Bill (Ernest Torrence) is the tough Captain and owner of the old and somewhat run-down Stonewall Jackson river boat. He is about to be run out of business by the richest man in town, King (Tom McGuire). King has built a huge, fancy river-boat and gets the Stonewall condemned.
Bill then gets word that his son is going to visit him. He has not seen his son for many years-Bill Junior aka Willie, has been in college back east-and Bill Sr. imagines his son must be bigger than he is. He's pretty disappointed that not only does his son look like a 90 pound weakling, but he's got a city slicker hat on that has got to be replaced pronto. Father decides its time to make a man out of his son, while son Willie, has his eyes on a beautiful young lady (Marion Byron) who happens to be chief rival King's daughter.
Father Bill ends up in jail, and Buster Willie tries to break him out. He succeeds, but is almost accosted himself so Father turns himself back in and Willie is sent to the hospital with a minor injury. Just when it looks like the old Steamboat is doomed for extinction, and Willie won't get the girl the weather changes.
The final extended sequence of the film begins at the front porch of the King Hotel. King is warned that a wind storm is coming and the pier is not going to be strong enough to hold his fancy boat against the wind.
The wind blows and the death defying stunts, and inventive sight gags begin.
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8 of 8 people found the following review helpful By Cheated on March 1, 2000
Format: DVD
STEAMBOAT BILL, JR. (1928): Never having seen each other before, preppy college student Buster arrives to meet his father at his father's riverboat town along the Mississippi River. Buster's burly father expects a tall blue-collar guy he can pass his riverboat business on to inherit but is disappointed to find a prancing Buster in pantaloons, ukulele, and a ridiculous French beret which comes to irritate his father. It's bad enough that Buster is an incompetent wreck on the boat, the worst thing he had done is get involved with the daughter of his father's enemy. Later, Buster's father gets sent to jail for trying to slug his enemy and this becomes an opportunity where Buster gets to prove himself. The last third of the movie contains some of the most classic scenes Keaton ever filmed, which involve the destruction of the town in a cyclone. Scene after scene shows Keaton bouncing around town trying to survive the desecration swirling around him. I've never seen him more athletic. This movie contains the famous scene of Keaton going through the glassless-window of the side of a 2-story house, which slams to the ground around him. You can see that the wall missed his left shoulder by about an inch. The film did not do well financially when it was released in 1928, but I think it was due to a distribution problem. As an independent filmmaker, Keaton did not release all his films from one single company, such as a good one like MGM which turned his films into hits. I think Steamboat Bill, Jr. was released by United Artists, which was a troubled company. However, Steamboat Bill, Jr. is a definite classic and deserved to be a hit.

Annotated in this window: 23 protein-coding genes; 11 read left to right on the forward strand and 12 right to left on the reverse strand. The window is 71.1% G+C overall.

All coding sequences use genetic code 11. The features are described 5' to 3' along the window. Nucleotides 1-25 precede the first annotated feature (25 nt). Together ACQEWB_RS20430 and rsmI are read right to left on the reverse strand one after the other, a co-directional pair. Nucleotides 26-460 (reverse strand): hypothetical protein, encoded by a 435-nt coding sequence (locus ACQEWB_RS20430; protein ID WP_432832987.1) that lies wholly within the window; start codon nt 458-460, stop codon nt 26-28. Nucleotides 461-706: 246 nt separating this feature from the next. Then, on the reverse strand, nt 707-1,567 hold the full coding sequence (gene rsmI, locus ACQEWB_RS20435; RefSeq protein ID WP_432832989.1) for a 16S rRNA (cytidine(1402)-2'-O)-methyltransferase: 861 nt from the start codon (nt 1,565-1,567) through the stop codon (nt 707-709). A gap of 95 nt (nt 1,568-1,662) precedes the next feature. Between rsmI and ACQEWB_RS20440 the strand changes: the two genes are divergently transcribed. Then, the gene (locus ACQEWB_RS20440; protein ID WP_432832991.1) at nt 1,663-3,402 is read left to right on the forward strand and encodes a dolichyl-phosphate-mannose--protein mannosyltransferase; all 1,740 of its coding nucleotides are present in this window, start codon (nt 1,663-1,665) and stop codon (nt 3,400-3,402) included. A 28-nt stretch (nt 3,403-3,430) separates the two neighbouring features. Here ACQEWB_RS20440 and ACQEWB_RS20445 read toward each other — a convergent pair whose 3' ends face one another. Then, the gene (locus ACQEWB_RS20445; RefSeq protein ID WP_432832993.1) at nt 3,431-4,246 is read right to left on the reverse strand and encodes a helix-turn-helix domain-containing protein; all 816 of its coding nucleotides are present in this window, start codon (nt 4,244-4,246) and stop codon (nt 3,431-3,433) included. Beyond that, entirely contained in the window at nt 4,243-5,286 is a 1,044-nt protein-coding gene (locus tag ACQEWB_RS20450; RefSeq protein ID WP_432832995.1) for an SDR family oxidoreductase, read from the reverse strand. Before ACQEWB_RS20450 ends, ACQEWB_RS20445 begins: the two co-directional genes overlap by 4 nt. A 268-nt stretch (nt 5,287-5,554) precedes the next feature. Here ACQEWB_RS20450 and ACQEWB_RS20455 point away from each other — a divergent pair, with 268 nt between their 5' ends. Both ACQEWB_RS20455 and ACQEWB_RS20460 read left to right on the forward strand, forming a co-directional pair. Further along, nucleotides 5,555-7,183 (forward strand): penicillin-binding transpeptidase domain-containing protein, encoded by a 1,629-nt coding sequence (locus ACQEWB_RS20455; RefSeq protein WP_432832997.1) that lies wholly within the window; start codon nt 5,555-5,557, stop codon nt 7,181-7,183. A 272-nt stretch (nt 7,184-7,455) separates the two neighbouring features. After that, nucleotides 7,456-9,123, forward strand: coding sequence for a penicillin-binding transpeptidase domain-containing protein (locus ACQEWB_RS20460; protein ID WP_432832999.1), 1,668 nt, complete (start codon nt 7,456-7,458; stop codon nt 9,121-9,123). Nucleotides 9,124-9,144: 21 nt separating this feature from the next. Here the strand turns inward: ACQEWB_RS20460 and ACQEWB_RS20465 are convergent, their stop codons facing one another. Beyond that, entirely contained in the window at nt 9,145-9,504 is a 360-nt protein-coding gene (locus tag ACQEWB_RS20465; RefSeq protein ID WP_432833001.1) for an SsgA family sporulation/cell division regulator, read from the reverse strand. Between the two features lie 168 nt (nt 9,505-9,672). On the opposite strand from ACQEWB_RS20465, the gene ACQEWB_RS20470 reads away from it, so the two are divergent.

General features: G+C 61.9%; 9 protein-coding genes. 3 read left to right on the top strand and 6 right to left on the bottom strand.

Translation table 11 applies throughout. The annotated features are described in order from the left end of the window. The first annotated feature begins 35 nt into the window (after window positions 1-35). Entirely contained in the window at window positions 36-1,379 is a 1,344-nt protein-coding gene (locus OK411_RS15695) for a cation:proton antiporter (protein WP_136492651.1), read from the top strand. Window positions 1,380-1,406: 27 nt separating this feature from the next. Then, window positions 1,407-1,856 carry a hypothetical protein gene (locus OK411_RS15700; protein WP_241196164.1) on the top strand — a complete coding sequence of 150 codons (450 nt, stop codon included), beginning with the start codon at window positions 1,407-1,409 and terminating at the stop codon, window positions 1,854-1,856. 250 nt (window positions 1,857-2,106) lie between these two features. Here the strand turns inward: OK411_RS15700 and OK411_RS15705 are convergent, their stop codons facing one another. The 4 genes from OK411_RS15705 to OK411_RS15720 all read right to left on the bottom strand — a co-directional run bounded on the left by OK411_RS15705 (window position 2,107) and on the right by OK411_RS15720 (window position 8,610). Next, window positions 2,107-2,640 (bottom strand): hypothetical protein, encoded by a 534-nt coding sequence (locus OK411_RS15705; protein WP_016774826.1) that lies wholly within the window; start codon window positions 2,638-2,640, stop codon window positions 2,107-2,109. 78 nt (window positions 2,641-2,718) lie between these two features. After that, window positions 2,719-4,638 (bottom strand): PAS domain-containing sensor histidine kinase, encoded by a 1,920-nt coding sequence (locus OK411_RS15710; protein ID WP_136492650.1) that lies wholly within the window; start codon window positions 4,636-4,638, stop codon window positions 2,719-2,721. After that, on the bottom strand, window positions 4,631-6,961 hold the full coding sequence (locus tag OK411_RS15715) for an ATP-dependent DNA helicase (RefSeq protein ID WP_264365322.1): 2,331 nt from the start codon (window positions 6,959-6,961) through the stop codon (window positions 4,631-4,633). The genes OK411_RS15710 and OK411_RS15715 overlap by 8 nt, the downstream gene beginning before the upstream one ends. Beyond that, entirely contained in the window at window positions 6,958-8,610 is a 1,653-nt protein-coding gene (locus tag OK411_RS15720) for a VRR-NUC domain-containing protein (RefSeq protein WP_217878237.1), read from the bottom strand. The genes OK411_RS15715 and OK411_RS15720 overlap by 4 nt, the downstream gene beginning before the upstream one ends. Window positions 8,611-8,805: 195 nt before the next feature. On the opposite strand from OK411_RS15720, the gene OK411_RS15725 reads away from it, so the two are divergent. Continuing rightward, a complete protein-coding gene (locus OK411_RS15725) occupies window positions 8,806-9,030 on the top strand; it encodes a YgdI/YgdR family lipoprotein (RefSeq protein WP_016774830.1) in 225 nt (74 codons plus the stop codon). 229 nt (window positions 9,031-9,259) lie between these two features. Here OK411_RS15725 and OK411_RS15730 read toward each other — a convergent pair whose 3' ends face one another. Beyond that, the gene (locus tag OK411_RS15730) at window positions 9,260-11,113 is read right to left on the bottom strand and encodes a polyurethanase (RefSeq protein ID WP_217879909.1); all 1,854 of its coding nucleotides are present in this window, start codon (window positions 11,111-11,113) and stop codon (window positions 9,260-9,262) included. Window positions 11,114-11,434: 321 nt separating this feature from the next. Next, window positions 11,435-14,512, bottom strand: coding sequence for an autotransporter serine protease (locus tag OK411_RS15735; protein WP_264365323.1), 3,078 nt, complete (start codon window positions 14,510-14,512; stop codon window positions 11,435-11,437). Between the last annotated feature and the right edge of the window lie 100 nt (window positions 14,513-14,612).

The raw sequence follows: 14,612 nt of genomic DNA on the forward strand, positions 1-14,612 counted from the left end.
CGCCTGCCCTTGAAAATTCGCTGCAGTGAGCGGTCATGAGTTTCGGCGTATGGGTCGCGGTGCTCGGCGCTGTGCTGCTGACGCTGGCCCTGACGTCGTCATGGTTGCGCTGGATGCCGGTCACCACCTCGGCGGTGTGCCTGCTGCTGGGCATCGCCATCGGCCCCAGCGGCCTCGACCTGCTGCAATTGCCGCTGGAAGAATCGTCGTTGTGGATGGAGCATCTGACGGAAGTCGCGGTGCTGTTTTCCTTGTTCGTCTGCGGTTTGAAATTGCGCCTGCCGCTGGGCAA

One of the offhand things I found amusing in this film is that there's an actual typo on one of the title cards!